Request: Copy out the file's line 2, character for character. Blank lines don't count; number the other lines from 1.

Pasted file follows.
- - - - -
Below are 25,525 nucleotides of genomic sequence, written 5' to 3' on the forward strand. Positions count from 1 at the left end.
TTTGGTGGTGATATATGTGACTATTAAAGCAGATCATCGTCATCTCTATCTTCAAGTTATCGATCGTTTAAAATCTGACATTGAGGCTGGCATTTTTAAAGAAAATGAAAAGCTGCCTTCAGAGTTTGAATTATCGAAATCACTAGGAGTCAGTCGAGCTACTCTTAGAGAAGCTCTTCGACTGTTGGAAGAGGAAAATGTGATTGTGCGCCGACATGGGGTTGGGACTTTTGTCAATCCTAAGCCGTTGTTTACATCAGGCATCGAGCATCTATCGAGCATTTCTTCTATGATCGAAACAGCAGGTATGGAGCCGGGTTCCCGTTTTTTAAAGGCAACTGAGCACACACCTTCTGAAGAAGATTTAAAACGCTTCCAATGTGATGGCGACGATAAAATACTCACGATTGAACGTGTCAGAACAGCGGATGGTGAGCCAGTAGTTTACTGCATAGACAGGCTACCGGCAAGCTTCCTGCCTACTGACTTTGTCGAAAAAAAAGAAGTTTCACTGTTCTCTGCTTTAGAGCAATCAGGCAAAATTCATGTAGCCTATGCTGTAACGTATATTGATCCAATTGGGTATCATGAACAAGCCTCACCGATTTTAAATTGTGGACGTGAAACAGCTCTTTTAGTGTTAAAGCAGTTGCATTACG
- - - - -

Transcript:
TTTGGTGGTGATATATGTGACTATTAAAGCAGATCATCGTCATCTCTATCTTCAAGTTATCGATCGTTTAAAATCTGACATTGAGGCTGGCATTTTTAAAGAAAATGAAAAGCTGCCTTCAGAGTTTGAATTATCGAAATCACTAGGAGTCAGTCGAGCTACTCTTAGAGAAGCTCTTCGACTGTTGGAAGAGGAAAATGTGATTGTGCGCCGACATGGGGTTGGGACTTTTGTCAATCCTAAGCCGTTGTTTACATCAGGCATCGAGCATCTATCGAGCATTTCTTCTATGATCGAAACAGCAGGTATGGAGCCGGGTTCCCGTTTTTTAAAGGCAACTGAGCACACACCTTCTGAAGAAGATTTAAAACGCTTCCAATGTGATGGCGACGATAAAATACTCACGATTGAACGTGTCAGAACAGCGGATGGTGAGCCAGTAGTTTACTGCATAGACAGGCTACCGGCAAGCTTCCTGCCTACTGACTTTGTCGAAAAAAAAGAAGTTTCACTGTTCTCTGCTTTAGAGCAATCAGGCAAAATTCATGTAGCCTATGCTGTAACGTATATTGATCCAATTGGGTATCATGAACAAGCCTCACCGATTTTAAATTGTGGACGTGAAACAGCTCTTTTAGTGTTAAAGCAGTTGCATTACG